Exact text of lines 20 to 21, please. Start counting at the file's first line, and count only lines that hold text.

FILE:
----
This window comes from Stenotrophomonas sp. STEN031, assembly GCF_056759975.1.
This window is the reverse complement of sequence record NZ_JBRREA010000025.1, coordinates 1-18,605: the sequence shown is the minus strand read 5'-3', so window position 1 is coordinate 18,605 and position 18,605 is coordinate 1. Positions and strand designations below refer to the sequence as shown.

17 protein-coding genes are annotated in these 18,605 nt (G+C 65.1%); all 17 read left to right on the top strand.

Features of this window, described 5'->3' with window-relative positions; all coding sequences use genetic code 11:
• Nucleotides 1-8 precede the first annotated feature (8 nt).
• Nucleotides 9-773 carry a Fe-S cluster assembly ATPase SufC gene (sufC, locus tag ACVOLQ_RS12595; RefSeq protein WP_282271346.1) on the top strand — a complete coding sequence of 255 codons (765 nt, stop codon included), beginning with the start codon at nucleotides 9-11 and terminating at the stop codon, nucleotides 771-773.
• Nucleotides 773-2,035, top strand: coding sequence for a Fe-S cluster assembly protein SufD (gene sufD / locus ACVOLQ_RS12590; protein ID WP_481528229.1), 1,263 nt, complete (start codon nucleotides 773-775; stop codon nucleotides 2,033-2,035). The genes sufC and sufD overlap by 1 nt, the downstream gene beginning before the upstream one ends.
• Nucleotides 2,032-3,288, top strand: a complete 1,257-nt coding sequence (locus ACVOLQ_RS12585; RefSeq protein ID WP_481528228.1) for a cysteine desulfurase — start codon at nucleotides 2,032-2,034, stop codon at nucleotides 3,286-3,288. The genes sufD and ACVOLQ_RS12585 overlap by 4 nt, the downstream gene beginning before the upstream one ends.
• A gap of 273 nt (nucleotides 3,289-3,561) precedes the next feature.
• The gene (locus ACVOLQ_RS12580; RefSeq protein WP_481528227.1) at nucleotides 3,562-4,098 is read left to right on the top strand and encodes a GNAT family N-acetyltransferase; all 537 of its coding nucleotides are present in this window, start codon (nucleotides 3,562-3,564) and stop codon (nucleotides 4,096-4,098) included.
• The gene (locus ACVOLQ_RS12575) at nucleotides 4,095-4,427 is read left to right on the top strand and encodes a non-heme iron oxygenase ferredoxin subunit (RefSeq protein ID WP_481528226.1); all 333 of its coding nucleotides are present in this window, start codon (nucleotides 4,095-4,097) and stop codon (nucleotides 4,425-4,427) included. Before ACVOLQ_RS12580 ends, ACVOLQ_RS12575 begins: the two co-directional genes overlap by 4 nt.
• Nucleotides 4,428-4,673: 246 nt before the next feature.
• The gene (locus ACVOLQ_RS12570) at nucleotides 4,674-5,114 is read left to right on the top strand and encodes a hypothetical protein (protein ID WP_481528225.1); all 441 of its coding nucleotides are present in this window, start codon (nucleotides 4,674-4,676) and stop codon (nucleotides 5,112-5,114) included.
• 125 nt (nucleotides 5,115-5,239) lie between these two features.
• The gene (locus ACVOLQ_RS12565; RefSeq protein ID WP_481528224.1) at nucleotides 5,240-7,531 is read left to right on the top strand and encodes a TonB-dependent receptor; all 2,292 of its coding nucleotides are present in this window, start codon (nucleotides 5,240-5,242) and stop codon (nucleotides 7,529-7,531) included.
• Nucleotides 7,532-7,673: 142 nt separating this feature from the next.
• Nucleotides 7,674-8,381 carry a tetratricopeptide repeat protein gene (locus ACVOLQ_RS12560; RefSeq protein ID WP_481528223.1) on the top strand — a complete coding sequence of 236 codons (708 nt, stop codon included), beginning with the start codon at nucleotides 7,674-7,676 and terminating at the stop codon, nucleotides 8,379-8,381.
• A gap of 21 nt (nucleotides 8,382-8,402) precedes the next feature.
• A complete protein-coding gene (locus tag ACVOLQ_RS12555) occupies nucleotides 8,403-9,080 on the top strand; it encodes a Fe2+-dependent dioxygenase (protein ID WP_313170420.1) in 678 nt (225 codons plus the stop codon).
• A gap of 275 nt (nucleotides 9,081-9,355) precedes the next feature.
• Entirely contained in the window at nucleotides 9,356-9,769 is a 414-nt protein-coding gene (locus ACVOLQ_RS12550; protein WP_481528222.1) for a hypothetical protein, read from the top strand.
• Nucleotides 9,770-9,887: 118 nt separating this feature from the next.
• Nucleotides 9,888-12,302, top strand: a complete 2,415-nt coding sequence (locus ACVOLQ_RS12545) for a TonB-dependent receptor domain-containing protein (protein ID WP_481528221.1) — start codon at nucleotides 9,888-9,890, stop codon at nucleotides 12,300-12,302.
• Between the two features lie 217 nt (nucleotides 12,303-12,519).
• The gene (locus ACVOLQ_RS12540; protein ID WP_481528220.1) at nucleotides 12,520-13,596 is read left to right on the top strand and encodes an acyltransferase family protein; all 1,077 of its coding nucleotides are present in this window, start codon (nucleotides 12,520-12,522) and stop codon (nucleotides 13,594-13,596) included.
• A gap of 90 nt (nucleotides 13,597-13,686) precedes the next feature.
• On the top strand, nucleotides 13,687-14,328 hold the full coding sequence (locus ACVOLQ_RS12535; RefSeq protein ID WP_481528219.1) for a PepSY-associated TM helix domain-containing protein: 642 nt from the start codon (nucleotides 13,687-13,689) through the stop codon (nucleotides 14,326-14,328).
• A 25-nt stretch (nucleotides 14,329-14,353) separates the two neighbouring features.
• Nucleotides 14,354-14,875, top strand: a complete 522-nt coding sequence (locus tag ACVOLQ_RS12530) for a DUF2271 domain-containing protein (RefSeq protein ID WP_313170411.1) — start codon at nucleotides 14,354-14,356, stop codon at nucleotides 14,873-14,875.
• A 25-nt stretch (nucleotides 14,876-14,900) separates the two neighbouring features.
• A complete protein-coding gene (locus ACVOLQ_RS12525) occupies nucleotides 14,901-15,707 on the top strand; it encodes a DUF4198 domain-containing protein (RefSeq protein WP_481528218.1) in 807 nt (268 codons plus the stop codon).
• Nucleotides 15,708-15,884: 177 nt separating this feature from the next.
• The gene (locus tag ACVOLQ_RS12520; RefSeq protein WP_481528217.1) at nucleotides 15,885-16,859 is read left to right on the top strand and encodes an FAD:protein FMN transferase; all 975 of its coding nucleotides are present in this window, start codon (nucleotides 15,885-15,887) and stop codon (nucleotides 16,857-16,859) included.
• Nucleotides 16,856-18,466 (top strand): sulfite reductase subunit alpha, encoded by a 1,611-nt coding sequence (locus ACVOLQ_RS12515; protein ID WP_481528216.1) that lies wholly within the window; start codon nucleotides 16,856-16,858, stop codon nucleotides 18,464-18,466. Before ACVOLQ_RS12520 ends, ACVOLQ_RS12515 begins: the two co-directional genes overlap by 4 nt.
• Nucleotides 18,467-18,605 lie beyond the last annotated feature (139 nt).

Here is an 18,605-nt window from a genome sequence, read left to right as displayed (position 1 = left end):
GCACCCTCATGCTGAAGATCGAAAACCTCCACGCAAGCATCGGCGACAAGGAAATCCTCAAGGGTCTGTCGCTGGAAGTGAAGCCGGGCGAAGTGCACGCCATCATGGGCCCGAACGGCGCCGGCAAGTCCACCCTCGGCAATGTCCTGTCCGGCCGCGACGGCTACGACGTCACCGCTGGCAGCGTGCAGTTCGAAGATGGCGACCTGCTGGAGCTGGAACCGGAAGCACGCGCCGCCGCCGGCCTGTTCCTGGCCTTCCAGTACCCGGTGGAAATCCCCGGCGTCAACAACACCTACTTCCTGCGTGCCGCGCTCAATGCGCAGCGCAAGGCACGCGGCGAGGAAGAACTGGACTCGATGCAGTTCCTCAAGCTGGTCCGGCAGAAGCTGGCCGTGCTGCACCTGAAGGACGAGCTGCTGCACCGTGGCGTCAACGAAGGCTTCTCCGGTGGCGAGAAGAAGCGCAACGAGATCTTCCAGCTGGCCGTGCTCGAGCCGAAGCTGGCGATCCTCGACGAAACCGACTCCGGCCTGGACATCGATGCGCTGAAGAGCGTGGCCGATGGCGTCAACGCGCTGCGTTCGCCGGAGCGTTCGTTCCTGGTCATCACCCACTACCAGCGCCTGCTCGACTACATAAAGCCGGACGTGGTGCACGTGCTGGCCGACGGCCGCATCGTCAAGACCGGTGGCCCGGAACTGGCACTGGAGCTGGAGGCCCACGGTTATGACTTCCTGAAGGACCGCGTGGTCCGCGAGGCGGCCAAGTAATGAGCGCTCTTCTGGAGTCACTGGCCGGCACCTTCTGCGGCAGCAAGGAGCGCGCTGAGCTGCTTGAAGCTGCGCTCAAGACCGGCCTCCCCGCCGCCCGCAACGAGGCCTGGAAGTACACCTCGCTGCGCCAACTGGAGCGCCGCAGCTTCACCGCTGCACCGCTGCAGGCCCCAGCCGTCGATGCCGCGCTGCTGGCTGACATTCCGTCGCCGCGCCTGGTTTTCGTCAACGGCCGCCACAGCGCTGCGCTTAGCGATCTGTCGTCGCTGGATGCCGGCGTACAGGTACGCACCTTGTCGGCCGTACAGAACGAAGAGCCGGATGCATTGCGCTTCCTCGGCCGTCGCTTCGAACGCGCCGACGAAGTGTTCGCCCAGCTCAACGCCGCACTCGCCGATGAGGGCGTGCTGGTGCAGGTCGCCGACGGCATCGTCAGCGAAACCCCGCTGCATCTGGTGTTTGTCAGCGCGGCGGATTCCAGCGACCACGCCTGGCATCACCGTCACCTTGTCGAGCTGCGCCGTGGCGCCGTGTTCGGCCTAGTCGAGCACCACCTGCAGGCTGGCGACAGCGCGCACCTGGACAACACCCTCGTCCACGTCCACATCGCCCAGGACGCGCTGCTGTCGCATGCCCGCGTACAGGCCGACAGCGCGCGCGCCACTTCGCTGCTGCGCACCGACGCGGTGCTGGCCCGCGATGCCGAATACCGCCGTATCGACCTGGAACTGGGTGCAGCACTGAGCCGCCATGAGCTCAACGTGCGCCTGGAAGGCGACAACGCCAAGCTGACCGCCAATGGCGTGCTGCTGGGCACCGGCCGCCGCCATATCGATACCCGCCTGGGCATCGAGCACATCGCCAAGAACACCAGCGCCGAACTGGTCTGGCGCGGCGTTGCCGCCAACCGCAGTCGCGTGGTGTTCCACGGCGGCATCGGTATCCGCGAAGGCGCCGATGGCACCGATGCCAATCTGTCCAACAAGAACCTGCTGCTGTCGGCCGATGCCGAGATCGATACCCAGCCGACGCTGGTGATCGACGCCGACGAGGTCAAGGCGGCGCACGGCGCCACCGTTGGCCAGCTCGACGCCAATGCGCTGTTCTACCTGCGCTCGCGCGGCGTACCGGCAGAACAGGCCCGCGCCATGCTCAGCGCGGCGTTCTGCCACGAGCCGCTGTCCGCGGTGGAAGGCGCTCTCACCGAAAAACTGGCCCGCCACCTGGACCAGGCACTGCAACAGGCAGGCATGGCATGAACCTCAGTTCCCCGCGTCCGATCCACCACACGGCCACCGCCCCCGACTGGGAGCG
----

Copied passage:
• A gap of 275 nt (nucleotides 9,081-9,355) precedes the next feature.
• Entirely contained in the window at nucleotides 9,356-9,769 is a 414-nt protein-coding gene (locus ACVOLQ_RS12550; protein WP_481528222.1) for a hypothetical protein, read from the top strand.